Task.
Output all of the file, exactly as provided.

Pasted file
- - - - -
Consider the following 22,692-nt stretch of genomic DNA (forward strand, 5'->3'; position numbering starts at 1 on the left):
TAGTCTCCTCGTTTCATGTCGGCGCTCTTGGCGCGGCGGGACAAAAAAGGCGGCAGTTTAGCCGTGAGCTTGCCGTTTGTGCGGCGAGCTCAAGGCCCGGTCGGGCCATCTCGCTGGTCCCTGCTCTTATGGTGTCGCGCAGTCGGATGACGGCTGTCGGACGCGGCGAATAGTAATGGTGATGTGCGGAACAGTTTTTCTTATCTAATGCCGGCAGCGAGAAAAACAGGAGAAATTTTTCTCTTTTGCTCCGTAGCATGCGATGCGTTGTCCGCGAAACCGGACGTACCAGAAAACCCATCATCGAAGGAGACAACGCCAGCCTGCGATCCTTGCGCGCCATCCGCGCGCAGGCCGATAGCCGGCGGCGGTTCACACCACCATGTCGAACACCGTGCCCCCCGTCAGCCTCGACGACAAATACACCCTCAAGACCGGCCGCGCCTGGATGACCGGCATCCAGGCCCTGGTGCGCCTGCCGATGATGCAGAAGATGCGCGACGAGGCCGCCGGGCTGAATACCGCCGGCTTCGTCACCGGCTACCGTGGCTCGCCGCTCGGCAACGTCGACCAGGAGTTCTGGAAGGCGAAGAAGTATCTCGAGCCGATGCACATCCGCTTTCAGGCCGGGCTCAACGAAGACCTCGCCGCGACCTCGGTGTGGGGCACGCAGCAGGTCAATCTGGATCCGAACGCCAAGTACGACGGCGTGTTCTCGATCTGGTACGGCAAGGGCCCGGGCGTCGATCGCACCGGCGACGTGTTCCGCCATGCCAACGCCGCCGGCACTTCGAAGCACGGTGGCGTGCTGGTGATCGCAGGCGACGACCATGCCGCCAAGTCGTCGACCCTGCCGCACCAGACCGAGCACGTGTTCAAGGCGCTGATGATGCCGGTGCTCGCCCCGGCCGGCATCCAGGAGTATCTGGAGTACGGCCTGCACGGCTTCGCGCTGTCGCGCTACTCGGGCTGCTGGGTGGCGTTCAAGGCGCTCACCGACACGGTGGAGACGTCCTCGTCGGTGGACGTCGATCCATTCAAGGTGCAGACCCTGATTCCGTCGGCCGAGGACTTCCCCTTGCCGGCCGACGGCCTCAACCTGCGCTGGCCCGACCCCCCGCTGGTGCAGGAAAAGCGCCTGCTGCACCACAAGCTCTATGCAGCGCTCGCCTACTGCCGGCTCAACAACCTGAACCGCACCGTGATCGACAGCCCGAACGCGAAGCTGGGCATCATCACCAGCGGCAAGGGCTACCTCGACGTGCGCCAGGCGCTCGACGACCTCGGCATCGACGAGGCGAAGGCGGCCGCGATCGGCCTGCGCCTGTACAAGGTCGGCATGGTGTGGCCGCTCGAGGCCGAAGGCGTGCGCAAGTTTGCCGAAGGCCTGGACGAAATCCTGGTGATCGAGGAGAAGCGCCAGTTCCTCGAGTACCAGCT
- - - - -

Consider the following 22,692-nt stretch of genomic DNA (forward strand, 5'->3'; position numbering starts at 1 on the left):
TAGTCTCCTCGTTTCATGTCGGCGCTCTTGGCGCGGCGGGACAAAAAAGGCGGCAGTTTAGCCGTGAGCTTGCCGTTTGTGCGGCGAGCTCAAGGCCCGGTCGGGCCATCTCGCTGGTCCCTGCTCTTATGGTGTCGCGCAGTCGGATGACGGCTGTCGGACGCGGCGAATAGTAATGGTGATGTGCGGAACAGTTTTTCTTATCTAATGCCGGCAGCGAGAAAAACAGGAGAAATTTTTCTCTTTTGCTCCGTAGCATGCGATGCGTTGTCCGCGAAACCGGACGTACCAGAAAACCCATCATCGAAGGAGACAACGCCAGCCTGCGATCCTTGCGCGCCATCCGCGCGCAGGCCGATAGCCGGCGGCGGTTCACACCACCATGTCGAACACCGTGCCCCCCGTCAGCCTCGACGACAAATACACCCTCAAGACCGGCCGCGCCTGGATGACCGGCATCCAGGCCCTGGTGCGCCTGCCGATGATGCAGAAGATGCGCGACGAGGCCGCCGGGCTGAATACCGCCGGCTTCGTCACCGGCTACCGTGGCTCGCCGCTCGGCAACGTCGACCAGGAGTTCTGGAAGGCGAAGAAGTATCTCGAGCCGATGCACATCCGCTTTCAGGCCGGGCTCAACGAAGACCTCGCCGCGACCTCGGTGTGGGGCACGCAGCAGGTCAATCTGGATCCGAACGCCAAGTACGACGGCGTGTTCTCGATCTGGTACGGCAAGGGCCCGGGCGTCGATCGCACCGGCGACGTGTTCCGCCATGCCAACGCCGCCGGCACTTCGAAGCACGGTGGCGTGCTGGTGATCGCAGGCGACGACCATGCCGCCAAGTCGTCGACCCTGCCGCACCAGACCGAGCACGTGTTCAAGGCGCTGATGATGCCGGTGCTCGCCCCGGCCGGCATCCAGGAGTATCTGGAGTACGGCCTGCACGGCTTCGCGCTGTCGCGCTACTCGGGCTGCTGGGTGGCGTTCAAGGCGCTCACCGACACGGTGGAGACGTCCTCGTCGGTGGACGTCGATCCATTCAAGGTGCAGACCCTGATTCCGTCGGCCGAGGACTTCCCCTTGCCGGCCGACGGCCTCAACCTGCGCTGGCCCGACCCCCCGCTGGTGCAGGAAAAGCGCCTGCTGCACCACAAGCTCTATGCAGCGCTCGCCTACTGCCGGCTCAACAACCTGAACCGCACCGTGATCGACAGCCCGAACGCGAAGCTGGGCATCATCACCAGCGGCAAGGGCTACCTCGACGTGCGCCAGGCGCTCGACGACCTCGGCATCGACGAGGCGAAGGCGGCCGCGATCGGCCTGCGCCTGTACAAGGTCGGCATGGTGTGGCCGCTCGAGGCCGAAGGCGTGCGCAAGTTTGCCGAAGGCCTGGACGAAATCCTGGTGATCGAGGAGAAGCGCCAGTTCCTCGAGTACCAGCT